2 parts vodka and crabapple juice each to 1 part honey/demarara sugar. If you want to give it a bit of an extra kick, add the zest of 3 oranges. Set in a carboy for 3 months, decant and bottle. I like to give it a year before I serve since it mellows like brandy, but it's fine to drink before then.
Oooooo!! Even better! Thank you so much! Everything I saw said to get rid of the blossom and stem, and I knew that I didn't want the worms. *laughs* But yours is so much easier.

And thank you for the recipe for the crabapple liquor!! That sounds great! The uncapped honey would really do well in this.
WOW that's a lot of work! I'm impressed!

We've made canned tomato sauce, apple juice, apple sauce, grape juice, wine, hoppy ginger beer, herbal tonic, cranberry sauce, pickled green cherry tomatoes, pickled red cherry tomatoes, and pickled cucumber slices from scratch. It's always an interesting process but we rarely repeat ourselves. Once we've had the experience and tasted the results, there's satisfaction but no real desire to do ALL THAT again.

One of our neighbors has a crabapple tree and doesn't appear to do anything with the produce... maybe next year I'll ask to pick a potful and try this out. Thank you for the inspiration!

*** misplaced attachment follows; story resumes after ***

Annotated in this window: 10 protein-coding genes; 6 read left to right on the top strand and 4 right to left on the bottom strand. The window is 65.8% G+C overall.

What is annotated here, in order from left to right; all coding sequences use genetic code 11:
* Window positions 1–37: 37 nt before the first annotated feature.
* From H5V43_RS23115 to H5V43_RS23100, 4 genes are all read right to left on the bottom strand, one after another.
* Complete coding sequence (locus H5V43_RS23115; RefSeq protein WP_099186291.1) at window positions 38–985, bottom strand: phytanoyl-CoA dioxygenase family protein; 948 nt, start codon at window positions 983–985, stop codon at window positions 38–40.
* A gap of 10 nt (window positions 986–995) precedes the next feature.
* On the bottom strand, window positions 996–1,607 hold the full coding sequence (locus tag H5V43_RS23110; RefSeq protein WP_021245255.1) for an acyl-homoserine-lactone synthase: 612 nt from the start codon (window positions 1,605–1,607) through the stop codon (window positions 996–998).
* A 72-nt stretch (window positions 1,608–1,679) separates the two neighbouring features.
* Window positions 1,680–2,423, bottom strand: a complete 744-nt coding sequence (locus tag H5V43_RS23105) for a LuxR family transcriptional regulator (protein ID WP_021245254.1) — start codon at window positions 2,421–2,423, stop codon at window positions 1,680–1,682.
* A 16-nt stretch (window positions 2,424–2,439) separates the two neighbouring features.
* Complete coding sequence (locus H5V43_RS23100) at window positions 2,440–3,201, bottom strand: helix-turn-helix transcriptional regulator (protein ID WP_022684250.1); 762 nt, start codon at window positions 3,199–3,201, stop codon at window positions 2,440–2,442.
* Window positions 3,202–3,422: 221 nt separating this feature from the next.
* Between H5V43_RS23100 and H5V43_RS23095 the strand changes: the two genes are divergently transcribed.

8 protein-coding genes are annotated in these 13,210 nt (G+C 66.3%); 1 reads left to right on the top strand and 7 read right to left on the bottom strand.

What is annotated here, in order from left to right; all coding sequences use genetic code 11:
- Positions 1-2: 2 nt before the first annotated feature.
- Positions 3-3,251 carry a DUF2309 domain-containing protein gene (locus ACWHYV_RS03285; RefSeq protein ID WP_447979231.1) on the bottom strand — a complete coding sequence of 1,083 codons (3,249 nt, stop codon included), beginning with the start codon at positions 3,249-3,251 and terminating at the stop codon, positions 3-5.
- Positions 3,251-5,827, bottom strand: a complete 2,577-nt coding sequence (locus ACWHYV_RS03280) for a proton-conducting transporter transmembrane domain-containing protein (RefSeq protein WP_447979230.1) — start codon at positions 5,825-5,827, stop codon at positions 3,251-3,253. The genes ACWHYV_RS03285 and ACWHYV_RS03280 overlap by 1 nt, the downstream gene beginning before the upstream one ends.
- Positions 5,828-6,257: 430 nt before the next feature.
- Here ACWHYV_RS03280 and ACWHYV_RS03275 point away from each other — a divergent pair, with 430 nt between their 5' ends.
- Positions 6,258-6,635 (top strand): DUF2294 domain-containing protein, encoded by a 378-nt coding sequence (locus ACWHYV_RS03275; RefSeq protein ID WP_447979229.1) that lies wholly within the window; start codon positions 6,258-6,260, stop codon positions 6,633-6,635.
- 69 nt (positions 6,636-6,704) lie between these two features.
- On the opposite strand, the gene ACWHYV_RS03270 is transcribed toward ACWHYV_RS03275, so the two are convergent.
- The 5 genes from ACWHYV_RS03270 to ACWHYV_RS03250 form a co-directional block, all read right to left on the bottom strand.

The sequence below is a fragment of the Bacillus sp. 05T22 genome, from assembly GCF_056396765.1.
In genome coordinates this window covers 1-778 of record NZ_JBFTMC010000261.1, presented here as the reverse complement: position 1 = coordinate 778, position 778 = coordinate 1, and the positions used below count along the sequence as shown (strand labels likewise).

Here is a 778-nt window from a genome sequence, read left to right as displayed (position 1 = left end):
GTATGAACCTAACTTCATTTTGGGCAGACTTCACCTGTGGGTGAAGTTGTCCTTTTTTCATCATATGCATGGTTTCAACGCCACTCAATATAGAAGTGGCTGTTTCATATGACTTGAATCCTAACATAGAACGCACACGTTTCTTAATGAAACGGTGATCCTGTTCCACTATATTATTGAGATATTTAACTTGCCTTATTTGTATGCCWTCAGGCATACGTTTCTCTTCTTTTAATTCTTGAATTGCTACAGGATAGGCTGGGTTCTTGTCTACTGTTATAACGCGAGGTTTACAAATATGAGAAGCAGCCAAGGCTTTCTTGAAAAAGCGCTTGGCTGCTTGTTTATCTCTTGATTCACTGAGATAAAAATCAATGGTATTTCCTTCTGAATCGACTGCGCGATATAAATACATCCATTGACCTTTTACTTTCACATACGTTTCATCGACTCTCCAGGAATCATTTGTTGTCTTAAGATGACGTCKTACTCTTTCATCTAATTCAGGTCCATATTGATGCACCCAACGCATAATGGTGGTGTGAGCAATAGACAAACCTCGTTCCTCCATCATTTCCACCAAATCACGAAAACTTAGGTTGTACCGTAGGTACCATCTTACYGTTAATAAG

Oooooo... exactly that. Yum for your pickles....

Though I'll admit that we've now got bottling ginger beer down to a science, and it ferments so quickly we get the results over and over again.

I'm not sure I'll do this again, and especially not so long as this jelly lasts. I am, however, cooking down and canning one last batch of the jelly from the leftover juice, since the jelly really did gel solid and it's *good* on toast, biscuits, and the redux of goat cheese and jelly on crackers, but that's just the last part of the process. Plus, I've gotten a few requests for the results, and making three more jars will satisfy those requests and tide me over 'til the next bumper crabapple crop. This year was unusually good for them.
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(Anonymous)
Phyllis, I was given some of those beautiful red crab apples one year and I made crab apple catsup ( it was pretty good as I recall, but again a lot of work) The jelly is a beautiful shade of red!! Congratulations trying something new! Isabel